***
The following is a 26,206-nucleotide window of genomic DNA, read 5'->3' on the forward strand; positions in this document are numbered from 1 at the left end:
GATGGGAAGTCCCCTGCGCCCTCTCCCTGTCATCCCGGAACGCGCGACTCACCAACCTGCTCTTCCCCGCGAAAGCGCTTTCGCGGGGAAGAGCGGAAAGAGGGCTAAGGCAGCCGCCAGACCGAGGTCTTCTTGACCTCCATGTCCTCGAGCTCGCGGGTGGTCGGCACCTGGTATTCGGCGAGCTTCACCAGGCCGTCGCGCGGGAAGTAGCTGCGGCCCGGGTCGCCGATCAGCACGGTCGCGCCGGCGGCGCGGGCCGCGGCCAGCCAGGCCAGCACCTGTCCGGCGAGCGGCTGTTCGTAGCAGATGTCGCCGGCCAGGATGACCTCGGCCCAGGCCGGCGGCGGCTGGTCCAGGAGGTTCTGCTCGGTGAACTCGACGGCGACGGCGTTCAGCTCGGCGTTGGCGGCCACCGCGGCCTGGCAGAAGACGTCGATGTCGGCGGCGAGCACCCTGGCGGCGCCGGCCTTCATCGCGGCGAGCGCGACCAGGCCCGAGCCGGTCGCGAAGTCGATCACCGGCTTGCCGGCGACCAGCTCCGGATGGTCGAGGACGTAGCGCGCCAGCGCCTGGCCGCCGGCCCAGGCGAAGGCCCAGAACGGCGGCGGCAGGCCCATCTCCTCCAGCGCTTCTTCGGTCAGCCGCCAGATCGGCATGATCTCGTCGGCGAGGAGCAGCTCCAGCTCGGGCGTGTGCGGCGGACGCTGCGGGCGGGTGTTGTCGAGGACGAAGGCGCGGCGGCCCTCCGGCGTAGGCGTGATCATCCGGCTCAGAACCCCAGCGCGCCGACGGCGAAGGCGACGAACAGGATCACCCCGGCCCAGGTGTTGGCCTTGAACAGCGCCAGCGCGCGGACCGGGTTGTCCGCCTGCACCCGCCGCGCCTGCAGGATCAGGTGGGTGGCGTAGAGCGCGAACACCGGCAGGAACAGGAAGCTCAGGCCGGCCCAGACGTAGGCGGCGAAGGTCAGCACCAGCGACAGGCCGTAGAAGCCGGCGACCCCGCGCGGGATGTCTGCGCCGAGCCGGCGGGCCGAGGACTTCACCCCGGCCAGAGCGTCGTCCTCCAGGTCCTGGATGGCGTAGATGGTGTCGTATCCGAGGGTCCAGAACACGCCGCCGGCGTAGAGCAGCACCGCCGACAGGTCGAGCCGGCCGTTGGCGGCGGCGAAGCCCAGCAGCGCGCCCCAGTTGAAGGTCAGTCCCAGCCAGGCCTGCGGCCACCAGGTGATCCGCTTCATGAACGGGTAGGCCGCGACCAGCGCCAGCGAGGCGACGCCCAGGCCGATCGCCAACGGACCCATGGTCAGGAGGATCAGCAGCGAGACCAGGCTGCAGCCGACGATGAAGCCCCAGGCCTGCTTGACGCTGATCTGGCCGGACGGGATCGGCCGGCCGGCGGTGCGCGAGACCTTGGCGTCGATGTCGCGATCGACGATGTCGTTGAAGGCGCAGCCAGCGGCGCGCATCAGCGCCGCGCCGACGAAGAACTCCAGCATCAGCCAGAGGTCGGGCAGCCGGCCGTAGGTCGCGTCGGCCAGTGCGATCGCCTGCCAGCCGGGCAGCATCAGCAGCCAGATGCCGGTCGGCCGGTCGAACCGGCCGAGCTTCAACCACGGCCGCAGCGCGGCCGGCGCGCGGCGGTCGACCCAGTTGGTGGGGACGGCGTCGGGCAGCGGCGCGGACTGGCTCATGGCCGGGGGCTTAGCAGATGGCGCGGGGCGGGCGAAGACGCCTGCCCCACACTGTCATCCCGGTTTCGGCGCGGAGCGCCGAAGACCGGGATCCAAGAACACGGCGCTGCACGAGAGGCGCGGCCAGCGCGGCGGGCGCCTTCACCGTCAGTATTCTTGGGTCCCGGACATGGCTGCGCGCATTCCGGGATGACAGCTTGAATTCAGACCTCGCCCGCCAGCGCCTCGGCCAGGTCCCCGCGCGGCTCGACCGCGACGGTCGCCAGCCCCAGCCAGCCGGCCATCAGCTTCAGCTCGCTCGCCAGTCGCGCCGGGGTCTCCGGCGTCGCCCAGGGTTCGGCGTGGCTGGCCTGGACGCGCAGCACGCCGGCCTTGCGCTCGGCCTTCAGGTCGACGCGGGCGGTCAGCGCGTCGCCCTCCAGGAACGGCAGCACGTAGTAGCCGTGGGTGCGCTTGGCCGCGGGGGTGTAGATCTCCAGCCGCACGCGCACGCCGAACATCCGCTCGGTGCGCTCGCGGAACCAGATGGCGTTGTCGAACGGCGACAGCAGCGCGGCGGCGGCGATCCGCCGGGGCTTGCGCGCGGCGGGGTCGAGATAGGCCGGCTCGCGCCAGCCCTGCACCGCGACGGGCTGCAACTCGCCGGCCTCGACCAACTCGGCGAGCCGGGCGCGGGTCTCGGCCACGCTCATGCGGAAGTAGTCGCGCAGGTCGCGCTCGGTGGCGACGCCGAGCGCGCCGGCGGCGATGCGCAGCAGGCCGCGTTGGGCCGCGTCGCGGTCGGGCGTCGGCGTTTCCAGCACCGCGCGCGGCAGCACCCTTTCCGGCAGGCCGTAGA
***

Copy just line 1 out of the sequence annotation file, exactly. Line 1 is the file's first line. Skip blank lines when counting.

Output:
The following is a 26,206-nucleotide window of genomic DNA, read 5'->3' on the forward strand; positions in this document are numbered from 1 at the left end: